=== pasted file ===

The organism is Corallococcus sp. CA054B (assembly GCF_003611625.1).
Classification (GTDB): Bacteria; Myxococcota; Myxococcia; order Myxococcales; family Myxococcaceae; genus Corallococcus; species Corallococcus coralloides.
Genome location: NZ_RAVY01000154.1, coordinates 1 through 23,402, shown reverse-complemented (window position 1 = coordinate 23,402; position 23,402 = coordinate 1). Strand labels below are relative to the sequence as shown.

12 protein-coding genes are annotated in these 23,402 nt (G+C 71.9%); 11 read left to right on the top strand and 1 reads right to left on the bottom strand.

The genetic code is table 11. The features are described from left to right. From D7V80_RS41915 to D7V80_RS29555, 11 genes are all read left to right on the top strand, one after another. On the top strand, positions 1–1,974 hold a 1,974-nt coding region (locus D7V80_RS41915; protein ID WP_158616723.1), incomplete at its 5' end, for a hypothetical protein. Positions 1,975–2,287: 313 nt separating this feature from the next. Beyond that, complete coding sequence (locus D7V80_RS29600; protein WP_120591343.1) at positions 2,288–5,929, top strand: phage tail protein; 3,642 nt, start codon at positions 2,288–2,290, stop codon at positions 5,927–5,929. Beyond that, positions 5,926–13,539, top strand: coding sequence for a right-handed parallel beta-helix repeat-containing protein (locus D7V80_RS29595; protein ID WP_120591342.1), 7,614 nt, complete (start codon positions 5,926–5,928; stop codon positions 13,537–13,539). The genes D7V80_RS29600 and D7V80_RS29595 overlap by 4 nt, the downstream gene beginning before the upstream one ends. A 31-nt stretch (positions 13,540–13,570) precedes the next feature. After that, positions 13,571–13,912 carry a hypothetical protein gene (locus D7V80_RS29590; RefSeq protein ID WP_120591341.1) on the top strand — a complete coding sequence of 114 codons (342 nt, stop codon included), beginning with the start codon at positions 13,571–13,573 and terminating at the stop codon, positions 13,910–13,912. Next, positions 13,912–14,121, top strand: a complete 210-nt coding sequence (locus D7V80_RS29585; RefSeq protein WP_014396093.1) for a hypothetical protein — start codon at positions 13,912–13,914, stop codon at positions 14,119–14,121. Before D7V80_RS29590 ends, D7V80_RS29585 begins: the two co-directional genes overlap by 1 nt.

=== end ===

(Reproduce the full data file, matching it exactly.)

The organism is Corallococcus sp. CA054B (assembly GCF_003611625.1).
Classification (GTDB): Bacteria; Myxococcota; Myxococcia; order Myxococcales; family Myxococcaceae; genus Corallococcus; species Corallococcus coralloides.
Genome location: NZ_RAVY01000154.1, coordinates 1 through 23,402, shown reverse-complemented (window position 1 = coordinate 23,402; position 23,402 = coordinate 1). Strand labels below are relative to the sequence as shown.

12 protein-coding genes are annotated in these 23,402 nt (G+C 71.9%); 11 read left to right on the top strand and 1 reads right to left on the bottom strand.

The genetic code is table 11. The features are described from left to right. From D7V80_RS41915 to D7V80_RS29555, 11 genes are all read left to right on the top strand, one after another. On the top strand, positions 1–1,974 hold a 1,974-nt coding region (locus D7V80_RS41915; protein ID WP_158616723.1), incomplete at its 5' end, for a hypothetical protein. Positions 1,975–2,287: 313 nt separating this feature from the next. Beyond that, complete coding sequence (locus D7V80_RS29600; protein WP_120591343.1) at positions 2,288–5,929, top strand: phage tail protein; 3,642 nt, start codon at positions 2,288–2,290, stop codon at positions 5,927–5,929. Beyond that, positions 5,926–13,539, top strand: coding sequence for a right-handed parallel beta-helix repeat-containing protein (locus D7V80_RS29595; protein ID WP_120591342.1), 7,614 nt, complete (start codon positions 5,926–5,928; stop codon positions 13,537–13,539). The genes D7V80_RS29600 and D7V80_RS29595 overlap by 4 nt, the downstream gene beginning before the upstream one ends. A 31-nt stretch (positions 13,540–13,570) precedes the next feature. After that, positions 13,571–13,912 carry a hypothetical protein gene (locus D7V80_RS29590; RefSeq protein ID WP_120591341.1) on the top strand — a complete coding sequence of 114 codons (342 nt, stop codon included), beginning with the start codon at positions 13,571–13,573 and terminating at the stop codon, positions 13,910–13,912. Next, positions 13,912–14,121, top strand: a complete 210-nt coding sequence (locus D7V80_RS29585; RefSeq protein WP_014396093.1) for a hypothetical protein — start codon at positions 13,912–13,914, stop codon at positions 14,119–14,121. Before D7V80_RS29590 ends, D7V80_RS29585 begins: the two co-directional genes overlap by 1 nt.